Attorney General William Barr called out Apple on Monday, saying the tech giant hasn't "given us any substantive assistance" in unlocking two iPhones that belonged to the gunman in a shooting at a Florida Navy base. Barr said the shooting, which left three people dead, was an act of terrorism.
Barr said that the FBI had received court authorization to search two iPhones but that "both phones are engineered to make it virtually impossible to unlock them without the password."
"This situation perfectly illustrates why it is critical that investigators be able to get access to digital evidence once they have obtained a court order based on probable cause," Barr said. "We call on Apple and other technology companies to help us find a solution so that we can better protect the lives of Americans and prevent future attacks."
Apple on Monday said it "rejected" the characterization it had been less than helpful and said it responded to requests for assistance in the Florida investigation in a timely manner, adding that it continues to offer assistance. Information provided in response to initial law enforcement requests included iCloud backups, account information and transactional data for multiple accounts, Apple said.
"We responded to each request promptly, often within hours, sharing information with FBI offices in Jacksonville, Pensacola and New York," Apple said in a statement. "The queries resulted in many gigabytes of information that we turned over to investigators. In every instance, we responded with all of the information that we had."
Like Barr, other law enforcement officials have pushed for
Tech giants like Apple and Facebook have stood firm on encryption standards, despite the Justice Department's push against the protection. At a last week, Apple's chief privacy officer, Jane Horvath, defended the company's stance on encryption.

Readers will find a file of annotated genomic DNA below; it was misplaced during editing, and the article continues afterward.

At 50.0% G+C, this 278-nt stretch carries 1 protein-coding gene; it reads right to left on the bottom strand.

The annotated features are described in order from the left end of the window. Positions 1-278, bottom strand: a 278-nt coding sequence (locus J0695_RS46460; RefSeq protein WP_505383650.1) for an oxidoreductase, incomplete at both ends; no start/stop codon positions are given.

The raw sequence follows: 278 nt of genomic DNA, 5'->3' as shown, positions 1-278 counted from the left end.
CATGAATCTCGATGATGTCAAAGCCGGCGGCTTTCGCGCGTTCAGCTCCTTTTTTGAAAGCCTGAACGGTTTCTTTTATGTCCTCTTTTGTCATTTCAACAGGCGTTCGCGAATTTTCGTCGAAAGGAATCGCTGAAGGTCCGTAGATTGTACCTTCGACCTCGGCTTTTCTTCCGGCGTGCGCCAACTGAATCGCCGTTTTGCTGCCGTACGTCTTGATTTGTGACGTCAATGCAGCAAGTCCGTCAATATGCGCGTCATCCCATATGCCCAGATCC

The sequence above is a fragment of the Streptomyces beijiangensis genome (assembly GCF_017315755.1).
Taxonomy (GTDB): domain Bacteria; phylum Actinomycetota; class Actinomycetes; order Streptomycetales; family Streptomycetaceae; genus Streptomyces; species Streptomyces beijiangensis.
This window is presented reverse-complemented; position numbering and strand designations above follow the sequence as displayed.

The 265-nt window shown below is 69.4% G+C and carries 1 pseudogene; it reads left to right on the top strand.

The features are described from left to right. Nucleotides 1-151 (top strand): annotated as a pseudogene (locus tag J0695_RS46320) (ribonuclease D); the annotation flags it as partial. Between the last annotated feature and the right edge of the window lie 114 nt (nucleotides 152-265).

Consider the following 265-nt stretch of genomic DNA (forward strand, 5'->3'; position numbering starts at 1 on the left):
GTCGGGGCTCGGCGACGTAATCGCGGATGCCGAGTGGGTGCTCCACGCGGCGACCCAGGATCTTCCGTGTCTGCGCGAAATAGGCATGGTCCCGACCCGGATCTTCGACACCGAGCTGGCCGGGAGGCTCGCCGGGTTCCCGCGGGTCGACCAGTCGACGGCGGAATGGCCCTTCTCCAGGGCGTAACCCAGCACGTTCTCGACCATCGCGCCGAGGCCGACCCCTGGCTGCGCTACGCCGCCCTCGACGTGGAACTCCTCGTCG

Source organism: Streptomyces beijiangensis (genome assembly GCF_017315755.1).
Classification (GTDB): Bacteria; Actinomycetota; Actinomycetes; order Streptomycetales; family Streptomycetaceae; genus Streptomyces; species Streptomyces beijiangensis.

"We have helped in solving cases, preventing suicides. We are very dedicated, and none of us want that kind of material on our platforms," Horvath said. "But building [back door] encryption is not how we are going to solve those issues."
She noted that she also manages Apple's law enforcement compliance team, which responds to requests usually within the first 24 hours.
In 2016, Apple resisted the FBI's attempt to force the company to unlock an iPhone used by a terrorist, setting up a legal battle between security and privacy.
The FBI eventually found a third party to unlock the phone, and that case largely faded from public debate. A separate case in New York in 2016 that involved a confessed drug dealer ended in a similar fashion, with the FBI dropping its request for Apple's help after finding another way into the iPhone.
Law enforcement agencies continue to call for access to encrypted communications and devices, while tech companies warn that doing this would weaken the protection and allow potential criminals to take advantage of that same access.
"End-to-end encryption is critically important to the services that we have come to rely on," Horvath said at CES. "If you're going to be able to rely on having health data and finance data on our devices, then we need to make sure that if you misplace that device, you're not losing your sensitive data."
Privacy advocates have also supported Apple's stance, saying weakened encryption could be dangerous.
"There is simply no way for Apple, or any other company, to provide the FBI access to encrypted communications without also providing it to authoritarian foreign governments and weakening our defenses against criminals and hackers," said Jennifer Granick, surveillance and cybersecurity counsel with the ACLU, in a statement Monday.
In December, US lawmakers warned tech giants like Facebook and Apple that they would
Originally published Jan. 13, 12:08 p.m. PT.
Updates, 1:27 p.m. PT: Adds context on encryption and Apple; 2:36 p.m. PT: Adds comment from the ACLU; and 6:20 p.m. PT: Adds Apple's statement.